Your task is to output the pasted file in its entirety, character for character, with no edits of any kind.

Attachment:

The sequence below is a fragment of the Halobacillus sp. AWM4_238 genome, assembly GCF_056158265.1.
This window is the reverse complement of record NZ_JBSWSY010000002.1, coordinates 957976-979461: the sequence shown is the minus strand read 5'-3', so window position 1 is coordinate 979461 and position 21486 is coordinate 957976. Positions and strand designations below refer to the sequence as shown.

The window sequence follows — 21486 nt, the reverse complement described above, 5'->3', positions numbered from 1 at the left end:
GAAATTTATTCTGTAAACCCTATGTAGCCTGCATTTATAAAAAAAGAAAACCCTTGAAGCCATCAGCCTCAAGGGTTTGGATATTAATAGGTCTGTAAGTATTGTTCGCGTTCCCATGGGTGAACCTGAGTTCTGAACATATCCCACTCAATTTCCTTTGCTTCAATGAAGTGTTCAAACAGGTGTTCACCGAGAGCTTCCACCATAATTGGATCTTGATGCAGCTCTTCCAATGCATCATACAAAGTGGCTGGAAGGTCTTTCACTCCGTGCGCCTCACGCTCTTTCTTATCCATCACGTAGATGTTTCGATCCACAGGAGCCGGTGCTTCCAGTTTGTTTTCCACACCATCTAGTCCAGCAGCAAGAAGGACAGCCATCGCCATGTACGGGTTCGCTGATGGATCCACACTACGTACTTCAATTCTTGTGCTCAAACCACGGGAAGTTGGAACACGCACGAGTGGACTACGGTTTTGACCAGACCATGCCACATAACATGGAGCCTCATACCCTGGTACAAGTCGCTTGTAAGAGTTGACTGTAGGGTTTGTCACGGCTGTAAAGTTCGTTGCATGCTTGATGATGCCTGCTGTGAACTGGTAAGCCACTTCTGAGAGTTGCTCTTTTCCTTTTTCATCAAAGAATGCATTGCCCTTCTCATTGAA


The sequence below is a fragment of the Halobacillus sp. AWM4_238 genome, assembly GCF_056158265.1.
This window is the reverse complement of record NZ_JBSWSY010000002.1, coordinates 957976-979461: the sequence shown is the minus strand read 5'-3', so window position 1 is coordinate 979461 and position 21486 is coordinate 957976. Positions and strand designations below refer to the sequence as shown.

The window sequence follows — 21486 nt, the reverse complement described above, 5'->3', positions numbered from 1 at the left end:
GAAATTTATTCTGTAAACCCTATGTAGCCTGCATTTATAAAAAAAGAAAACCCTTGAAGCCATCAGCCTCAAGGGTTTGGATATTAATAGGTCTGTAAGTATTGTTCGCGTTCCCATGGGTGAACCTGAGTTCTGAACATATCCCACTCAATTTCCTTTGCTTCAATGAAGTGTTCAAACAGGTGTTCACCGAGAGCTTCCACCATAATTGGATCTTGATGCAGCTCTTCCAATGCATCATACAAAGTGGCTGGAAGGTCTTTCACTCCGTGCGCCTCACGCTCTTTCTTATCCATCACGTAGATGTTTCGATCCACAGGAGCCGGTGCTTCCAGTTTGTTTTCCACACCATCTAGTCCAGCAGCAAGAAGGACAGCCATCGCCATGTACGGGTTCGCTGATGGATCCACACTACGTACTTCAATTCTTGTGCTCAAACCACGGGAAGTTGGAACACGCACGAGTGGACTACGGTTTTGACCAGACCATGCCACATAACATGGAGCCTCATACCCTGGTACAAGTCGCTTGTAAGAGTTGACTGTAGGGTTTGTCACGGCTGTAAAGTTCGTTGCATGCTTGATGATGCCTGCTGTGAACTGGTAAGCCACTTCTGAGAGTTGCTCTTTTCCTTTTTCATCAAAGAATGCATTGCCCTTCTCATTGAA